Recapture Rights In Leases

by / Thursday, 14 June 2012 / Published in Articles

Recapture Rights In Leases 

by Bryan Mashian, Esq. 


With today’s low commercial rents, the landlord would like to be able to share in the anticipated future rise in rents by including a “recapture” provision in the lease which allows the landlord to terminate the lease if the tenant wants to assign the lease or sublease the premises.


The “Recapture” Right 

  • The landlord is more likely to exercise the recapture option if the market rents are above the lease rent, or if the landlord needs the space to accommodate an existing tenant that needs more space.
  • The tenant, however, loathes granting the recapture right in the first place since if the landlord exercises the recapture right, the tenant can be forced to relocate its business.

Trigger for Recapture Options 

To lessen the impact of the landlord’s exercise of a recapture right, the tenant should consider limiting this right.

  • The landlord’s recapture right should not be triggered for any or all proposed subleases or transfers.
  • For example, the landlord should not be able to recapture and uproot the tenant’s business if the tenant wants to transfer the lease to a proposed buyer of the tenant’s business.
  • Similarly, if the tenant wants to enter into a short term sublease of part of its premises, the landlord should only have the right to recapture the space proposed to be transferred for the proposed term.

Timing of Recapture  

  • The existence of a landlord’s recapture right impedes the tenant’s ability to market the premises because a broker cannot tell whether the landlord will eventually recapture and thereby thwart a deal.
  • By the time the tenant reaches the stage of requesting the landlord’s consent to an assignment or sublease, the tenant has often vacated the space, hired a broker to market the space, and nearly finalized a deal. Ironically, having a prospective new tenant for the space will increase the landlord’s motivation for exercising the recapture option.
  • One way to lessen this adverse impact on the tenant of the recapture option is to require the landlord to decide whether it wants to recapture before the tenant starts marketing the space.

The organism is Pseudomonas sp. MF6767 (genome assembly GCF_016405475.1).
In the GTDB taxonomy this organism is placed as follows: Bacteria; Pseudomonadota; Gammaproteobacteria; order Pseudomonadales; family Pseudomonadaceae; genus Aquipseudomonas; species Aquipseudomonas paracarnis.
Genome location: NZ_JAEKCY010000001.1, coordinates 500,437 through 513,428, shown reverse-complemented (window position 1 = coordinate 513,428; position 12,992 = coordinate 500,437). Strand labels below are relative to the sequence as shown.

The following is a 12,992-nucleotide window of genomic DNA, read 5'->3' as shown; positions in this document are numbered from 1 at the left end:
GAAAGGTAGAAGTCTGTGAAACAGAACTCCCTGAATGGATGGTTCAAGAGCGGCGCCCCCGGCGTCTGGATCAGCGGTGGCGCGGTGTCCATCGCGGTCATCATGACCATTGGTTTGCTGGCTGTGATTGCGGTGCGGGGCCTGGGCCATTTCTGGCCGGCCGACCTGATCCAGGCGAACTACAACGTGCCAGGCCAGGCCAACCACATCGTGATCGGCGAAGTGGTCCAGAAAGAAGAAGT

• By moving up the date for the landlord’s exercise of the recapture option, the tenant may save itself from having to find a replacement tenant. If the landlord does not recapture, the tenant would then have a certain amount of time, such as 3 to 6 months, to lease the space without being subject to the landlord’s recapture option.
  • A possible downside to the recapture option for the landlord is that if the landlord does recapture, then typically the landlord pays the costs associated with the new lease, such as brokerage commissions, free rent and tenant improvement allowance.
  • Another disadvantage for the landlord is that it bears the risk of recapturing and possibly not being able to subsequently make a deal with the prospective tenant.

Structuring the Recapture  

  • One way to structure the recapture right is to provide that the recaptured space is subleased by the tenant back to the landlord. The landlord (as the subtenant) pays rent to the tenant, and then the landlord sub-subleases such space to third parties, presumably at a profit.
  • Or, the recaptured space can be eliminated from the tenant’s leased premises, as a result of which the tenant’s rent is reduced by rent the tenant was to pay for the recaptured space, and then the landlord directly leases the recaptured space to third parties.
  • The tenant prefers eliminating the recaptured space because the tenant avoids any liability for the recaptured space altogether and does not bear the risk of default by the landlord under the sublease.
  • Under either structure, the landlord should ensure that the recaptured space and the remaining portion of the premises are readily leasable.



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